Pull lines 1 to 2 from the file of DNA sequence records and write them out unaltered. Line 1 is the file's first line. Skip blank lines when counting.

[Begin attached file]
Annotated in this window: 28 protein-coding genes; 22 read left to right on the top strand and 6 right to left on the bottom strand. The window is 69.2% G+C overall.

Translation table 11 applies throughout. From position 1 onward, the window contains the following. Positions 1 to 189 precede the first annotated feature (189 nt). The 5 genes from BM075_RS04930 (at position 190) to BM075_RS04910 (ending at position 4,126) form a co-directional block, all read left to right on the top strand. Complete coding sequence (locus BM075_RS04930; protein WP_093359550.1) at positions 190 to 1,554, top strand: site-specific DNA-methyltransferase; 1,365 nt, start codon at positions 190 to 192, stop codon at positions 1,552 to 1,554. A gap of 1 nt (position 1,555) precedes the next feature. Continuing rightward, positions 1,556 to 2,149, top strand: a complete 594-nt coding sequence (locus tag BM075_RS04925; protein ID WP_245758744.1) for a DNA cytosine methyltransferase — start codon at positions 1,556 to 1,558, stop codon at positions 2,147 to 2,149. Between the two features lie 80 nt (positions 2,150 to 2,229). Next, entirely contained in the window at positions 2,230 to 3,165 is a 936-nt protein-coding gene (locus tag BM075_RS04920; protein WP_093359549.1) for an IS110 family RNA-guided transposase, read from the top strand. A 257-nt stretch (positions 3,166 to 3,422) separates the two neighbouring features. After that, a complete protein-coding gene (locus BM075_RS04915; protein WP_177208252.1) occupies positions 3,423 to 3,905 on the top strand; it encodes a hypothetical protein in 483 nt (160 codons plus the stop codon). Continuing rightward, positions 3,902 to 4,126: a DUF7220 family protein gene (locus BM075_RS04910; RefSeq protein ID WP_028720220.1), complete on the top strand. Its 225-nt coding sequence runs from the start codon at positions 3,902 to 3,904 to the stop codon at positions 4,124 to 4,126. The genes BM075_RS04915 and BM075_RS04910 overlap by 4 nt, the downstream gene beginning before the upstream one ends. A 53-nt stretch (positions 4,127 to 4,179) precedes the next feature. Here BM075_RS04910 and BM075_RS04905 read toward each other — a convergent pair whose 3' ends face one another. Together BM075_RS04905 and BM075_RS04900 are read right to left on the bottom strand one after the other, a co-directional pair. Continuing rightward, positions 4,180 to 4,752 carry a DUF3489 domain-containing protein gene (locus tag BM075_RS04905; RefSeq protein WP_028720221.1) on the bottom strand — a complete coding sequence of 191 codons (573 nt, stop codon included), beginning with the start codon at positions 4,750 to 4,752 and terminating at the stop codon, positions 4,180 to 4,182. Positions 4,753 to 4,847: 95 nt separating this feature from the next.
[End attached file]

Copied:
Annotated in this window: 28 protein-coding genes; 22 read left to right on the top strand and 6 right to left on the bottom strand. The window is 69.2% G+C overall.

Translation table 11 applies throughout. From position 1 onward, the window contains the following. Positions 1 to 189 precede the first annotated feature (189 nt). The 5 genes from BM075_RS04930 (at position 190) to BM075_RS04910 (ending at position 4,126) form a co-directional block, all read left to right on the top strand. Complete coding sequence (locus BM075_RS04930; protein WP_093359550.1) at positions 190 to 1,554, top strand: site-specific DNA-methyltransferase; 1,365 nt, start codon at positions 190 to 192, stop codon at positions 1,552 to 1,554. A gap of 1 nt (position 1,555) precedes the next feature. Continuing rightward, positions 1,556 to 2,149, top strand: a complete 594-nt coding sequence (locus tag BM075_RS04925; protein ID WP_245758744.1) for a DNA cytosine methyltransferase — start codon at positions 1,556 to 1,558, stop codon at positions 2,147 to 2,149. Between the two features lie 80 nt (positions 2,150 to 2,229). Next, entirely contained in the window at positions 2,230 to 3,165 is a 936-nt protein-coding gene (locus tag BM075_RS04920; protein WP_093359549.1) for an IS110 family RNA-guided transposase, read from the top strand. A 257-nt stretch (positions 3,166 to 3,422) separates the two neighbouring features. After that, a complete protein-coding gene (locus BM075_RS04915; protein WP_177208252.1) occupies positions 3,423 to 3,905 on the top strand; it encodes a hypothetical protein in 483 nt (160 codons plus the stop codon). Continuing rightward, positions 3,902 to 4,126: a DUF7220 family protein gene (locus BM075_RS04910; RefSeq protein ID WP_028720220.1), complete on the top strand. Its 225-nt coding sequence runs from the start codon at positions 3,902 to 3,904 to the stop codon at positions 4,124 to 4,126. The genes BM075_RS04915 and BM075_RS04910 overlap by 4 nt, the downstream gene beginning before the upstream one ends. A 53-nt stretch (positions 4,127 to 4,179) precedes the next feature. Here BM075_RS04910 and BM075_RS04905 read toward each other — a convergent pair whose 3' ends face one another. Together BM075_RS04905 and BM075_RS04900 are read right to left on the bottom strand one after the other, a co-directional pair. Continuing rightward, positions 4,180 to 4,752 carry a DUF3489 domain-containing protein gene (locus tag BM075_RS04905; RefSeq protein WP_028720221.1) on the bottom strand — a complete coding sequence of 191 codons (573 nt, stop codon included), beginning with the start codon at positions 4,750 to 4,752 and terminating at the stop codon, positions 4,180 to 4,182. Positions 4,753 to 4,847: 95 nt separating this feature from the next.